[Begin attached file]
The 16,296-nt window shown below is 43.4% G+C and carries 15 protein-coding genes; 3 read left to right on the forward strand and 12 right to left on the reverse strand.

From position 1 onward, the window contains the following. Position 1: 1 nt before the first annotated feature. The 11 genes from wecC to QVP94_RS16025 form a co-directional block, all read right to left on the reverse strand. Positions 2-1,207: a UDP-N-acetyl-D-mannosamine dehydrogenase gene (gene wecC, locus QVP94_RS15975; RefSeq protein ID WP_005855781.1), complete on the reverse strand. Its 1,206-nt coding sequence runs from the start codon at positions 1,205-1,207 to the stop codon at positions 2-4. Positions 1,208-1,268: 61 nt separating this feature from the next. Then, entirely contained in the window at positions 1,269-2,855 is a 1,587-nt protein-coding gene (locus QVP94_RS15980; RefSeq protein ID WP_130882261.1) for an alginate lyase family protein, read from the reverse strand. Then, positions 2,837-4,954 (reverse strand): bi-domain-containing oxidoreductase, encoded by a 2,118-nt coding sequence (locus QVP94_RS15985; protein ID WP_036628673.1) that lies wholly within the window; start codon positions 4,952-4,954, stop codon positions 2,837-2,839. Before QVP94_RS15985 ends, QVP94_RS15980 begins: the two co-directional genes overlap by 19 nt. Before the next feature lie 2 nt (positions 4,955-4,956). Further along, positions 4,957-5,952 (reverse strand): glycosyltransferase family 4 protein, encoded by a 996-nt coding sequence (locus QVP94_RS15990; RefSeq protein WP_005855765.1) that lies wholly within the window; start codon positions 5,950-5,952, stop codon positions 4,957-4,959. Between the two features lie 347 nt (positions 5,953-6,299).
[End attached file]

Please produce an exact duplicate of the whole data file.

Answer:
The 16,296-nt window shown below is 43.4% G+C and carries 15 protein-coding genes; 3 read left to right on the forward strand and 12 right to left on the reverse strand.

From position 1 onward, the window contains the following. Position 1: 1 nt before the first annotated feature. The 11 genes from wecC to QVP94_RS16025 form a co-directional block, all read right to left on the reverse strand. Positions 2-1,207: a UDP-N-acetyl-D-mannosamine dehydrogenase gene (gene wecC, locus QVP94_RS15975; RefSeq protein ID WP_005855781.1), complete on the reverse strand. Its 1,206-nt coding sequence runs from the start codon at positions 1,205-1,207 to the stop codon at positions 2-4. Positions 1,208-1,268: 61 nt separating this feature from the next. Then, entirely contained in the window at positions 1,269-2,855 is a 1,587-nt protein-coding gene (locus QVP94_RS15980; RefSeq protein ID WP_130882261.1) for an alginate lyase family protein, read from the reverse strand. Then, positions 2,837-4,954 (reverse strand): bi-domain-containing oxidoreductase, encoded by a 2,118-nt coding sequence (locus QVP94_RS15985; protein ID WP_036628673.1) that lies wholly within the window; start codon positions 4,952-4,954, stop codon positions 2,837-2,839. Before QVP94_RS15985 ends, QVP94_RS15980 begins: the two co-directional genes overlap by 19 nt. Before the next feature lie 2 nt (positions 4,955-4,956). Further along, positions 4,957-5,952 (reverse strand): glycosyltransferase family 4 protein, encoded by a 996-nt coding sequence (locus QVP94_RS15990; RefSeq protein WP_005855765.1) that lies wholly within the window; start codon positions 5,950-5,952, stop codon positions 4,957-4,959. Between the two features lie 347 nt (positions 5,953-6,299).